I don't know why I stopped in Miri. There were a few things in the area that sounded interesting and it was a good gateway to Brunei. This was home of the first working Oil Well in Brunei, called the Grand Old Lady or Oil Well Number 1. It is located on "Canada Hill" where oil was first struck by Sarawak Shell in 1910. It was a short easy climb up a winding road and the view over Miri was excellent. The Petroleum Museum was closed for renovations but I probably would not have gone in anyway. The replica oil well was surrounded by the history of Oil in Sarawak carved into the stone surrounding the well. The Sultan of Brunei and his ancestors have been living the life of illusionary splendor ever since.
The other interesting thing about Miri was the "Container District". One street that was lined with bars and restaurants had a median that was lined with shipping containers that were converted into street food shops. It was an incredible idea. It was divided into various sections, 1 to 5, which I never really figured out. There was also a hidden section of the street that was called "Container City". An alcove of containers that made up covered food court. The bar scene was busy with lots of Expats to chat with. Miri deserves two days. I found some fun and stayed for four. There were a few really nice sunsets that I took in. I even managed a nice click of the sun reflecting off an incoming ship.
After catching a morning bus in Miri, I crossed into Brunei without much effort. I would say that these were arguably the laziest border agents I have even encounters in my travels. As we go off the bus we stood in line to get our passports stamped. Then we walked over to the baggage scanner which was not turned on. The two guards looked at it, waved it off and manually checked our backs. By manually they were looking at their phones most of the time. It is Brunei, who is going to bring shit here?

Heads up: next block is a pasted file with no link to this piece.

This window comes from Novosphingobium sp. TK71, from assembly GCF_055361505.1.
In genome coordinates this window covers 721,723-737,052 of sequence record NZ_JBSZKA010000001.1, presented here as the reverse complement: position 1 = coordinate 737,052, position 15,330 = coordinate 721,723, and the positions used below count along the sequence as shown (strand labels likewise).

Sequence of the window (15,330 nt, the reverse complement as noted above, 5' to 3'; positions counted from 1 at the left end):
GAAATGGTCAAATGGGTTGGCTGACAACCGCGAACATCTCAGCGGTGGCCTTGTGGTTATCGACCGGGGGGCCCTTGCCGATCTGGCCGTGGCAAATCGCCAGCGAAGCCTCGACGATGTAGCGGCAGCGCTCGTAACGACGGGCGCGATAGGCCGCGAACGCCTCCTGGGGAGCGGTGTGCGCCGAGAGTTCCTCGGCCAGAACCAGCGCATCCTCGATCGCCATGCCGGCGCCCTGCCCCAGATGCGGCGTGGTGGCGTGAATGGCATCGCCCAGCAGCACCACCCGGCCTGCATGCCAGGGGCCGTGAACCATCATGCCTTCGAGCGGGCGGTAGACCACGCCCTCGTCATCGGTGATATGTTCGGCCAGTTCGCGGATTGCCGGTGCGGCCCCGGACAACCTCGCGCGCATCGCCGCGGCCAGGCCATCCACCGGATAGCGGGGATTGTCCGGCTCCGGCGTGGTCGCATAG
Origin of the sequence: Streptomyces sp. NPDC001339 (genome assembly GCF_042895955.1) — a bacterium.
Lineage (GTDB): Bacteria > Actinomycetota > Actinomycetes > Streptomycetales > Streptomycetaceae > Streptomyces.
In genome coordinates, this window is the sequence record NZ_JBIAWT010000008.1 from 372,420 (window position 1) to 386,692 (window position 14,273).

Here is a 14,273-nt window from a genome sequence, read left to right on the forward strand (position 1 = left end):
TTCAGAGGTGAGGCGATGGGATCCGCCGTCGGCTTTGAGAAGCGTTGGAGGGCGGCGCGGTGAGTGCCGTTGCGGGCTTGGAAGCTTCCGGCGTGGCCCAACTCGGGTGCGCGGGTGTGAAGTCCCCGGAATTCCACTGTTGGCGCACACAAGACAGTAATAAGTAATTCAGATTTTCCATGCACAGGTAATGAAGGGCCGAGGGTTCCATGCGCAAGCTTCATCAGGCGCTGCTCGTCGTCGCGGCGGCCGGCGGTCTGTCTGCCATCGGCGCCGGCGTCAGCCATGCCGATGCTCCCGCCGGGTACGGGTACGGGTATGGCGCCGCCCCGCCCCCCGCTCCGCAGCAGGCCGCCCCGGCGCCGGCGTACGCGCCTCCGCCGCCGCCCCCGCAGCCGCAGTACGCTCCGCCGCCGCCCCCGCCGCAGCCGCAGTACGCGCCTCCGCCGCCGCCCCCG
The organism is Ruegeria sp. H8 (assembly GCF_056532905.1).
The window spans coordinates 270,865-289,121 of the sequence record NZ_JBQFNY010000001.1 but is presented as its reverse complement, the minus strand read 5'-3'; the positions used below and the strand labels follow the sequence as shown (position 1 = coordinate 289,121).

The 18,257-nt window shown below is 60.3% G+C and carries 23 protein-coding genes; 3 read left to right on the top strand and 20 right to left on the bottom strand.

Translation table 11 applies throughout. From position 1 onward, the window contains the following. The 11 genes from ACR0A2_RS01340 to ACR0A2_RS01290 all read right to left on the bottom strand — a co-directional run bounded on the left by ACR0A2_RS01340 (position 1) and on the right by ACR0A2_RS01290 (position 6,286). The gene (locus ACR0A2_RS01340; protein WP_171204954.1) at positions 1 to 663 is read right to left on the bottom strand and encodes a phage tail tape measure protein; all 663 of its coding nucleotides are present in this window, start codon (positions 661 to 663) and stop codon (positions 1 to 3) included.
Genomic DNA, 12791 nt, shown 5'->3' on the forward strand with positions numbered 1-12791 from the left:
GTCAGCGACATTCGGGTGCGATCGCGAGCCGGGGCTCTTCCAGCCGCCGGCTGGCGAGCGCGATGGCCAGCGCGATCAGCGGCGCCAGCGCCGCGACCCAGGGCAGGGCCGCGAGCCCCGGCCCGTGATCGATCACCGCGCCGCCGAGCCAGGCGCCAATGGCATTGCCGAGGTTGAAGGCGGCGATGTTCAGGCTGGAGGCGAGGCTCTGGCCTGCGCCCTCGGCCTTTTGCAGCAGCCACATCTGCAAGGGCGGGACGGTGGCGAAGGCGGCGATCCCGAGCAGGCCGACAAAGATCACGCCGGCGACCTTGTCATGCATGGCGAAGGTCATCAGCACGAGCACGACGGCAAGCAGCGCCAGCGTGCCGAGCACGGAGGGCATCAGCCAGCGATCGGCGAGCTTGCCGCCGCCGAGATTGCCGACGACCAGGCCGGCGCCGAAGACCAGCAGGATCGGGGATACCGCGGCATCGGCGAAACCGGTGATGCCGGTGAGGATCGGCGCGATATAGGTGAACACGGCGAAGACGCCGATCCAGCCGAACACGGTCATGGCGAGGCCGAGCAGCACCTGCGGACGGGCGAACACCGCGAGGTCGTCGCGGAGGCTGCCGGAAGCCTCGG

Brunei. Who would have thought? This is not a country that is at the top of anyone's destination list. Alcohol is banned. Everything shuts every day from noon to 2:00 PM for prayer and yes I mean everything. Most people have multiple cars but yet the roads are seldom busy. The Sultan has all the oil money and the quality of life for most people is pretty good, regardless of the repressive policies that are accepted as normal. Regardless, here I was in Brunei, country number 49.
How did I learn about things being closed every day for 2 hours for prayer? The bus pulled into Bandar Seri Begawan, pulled over downtown and out I got, along with about 20 other confused travelers. There was nothing. No cars, no people, no open shops no hope. What kind of apocalypse hell am I experiencing here? I knew where I had to go but I had no idea how to get there. Finally, life. A human life form one street over and I zeroed in. He laughed at my plight, explained the law and pointed me to the bus station, which was open. I don't know the rules man. I found the number 1 bus and off I went, away from downtown towards my hotel. We passed a few of the people who got off the bus at the same time as me. They were not fairing very well. They would figure it out. That was 25 minutes of something most people could only experience in a warped dream.
Even the temples were empty, and this was prayer time! There was even a Dairy Queen on the main street corner. What I would have done for an Oreo Blizzard. Brunei was going to be different, there was no doubt about it. I just did not think I was going to be the Omega Man.
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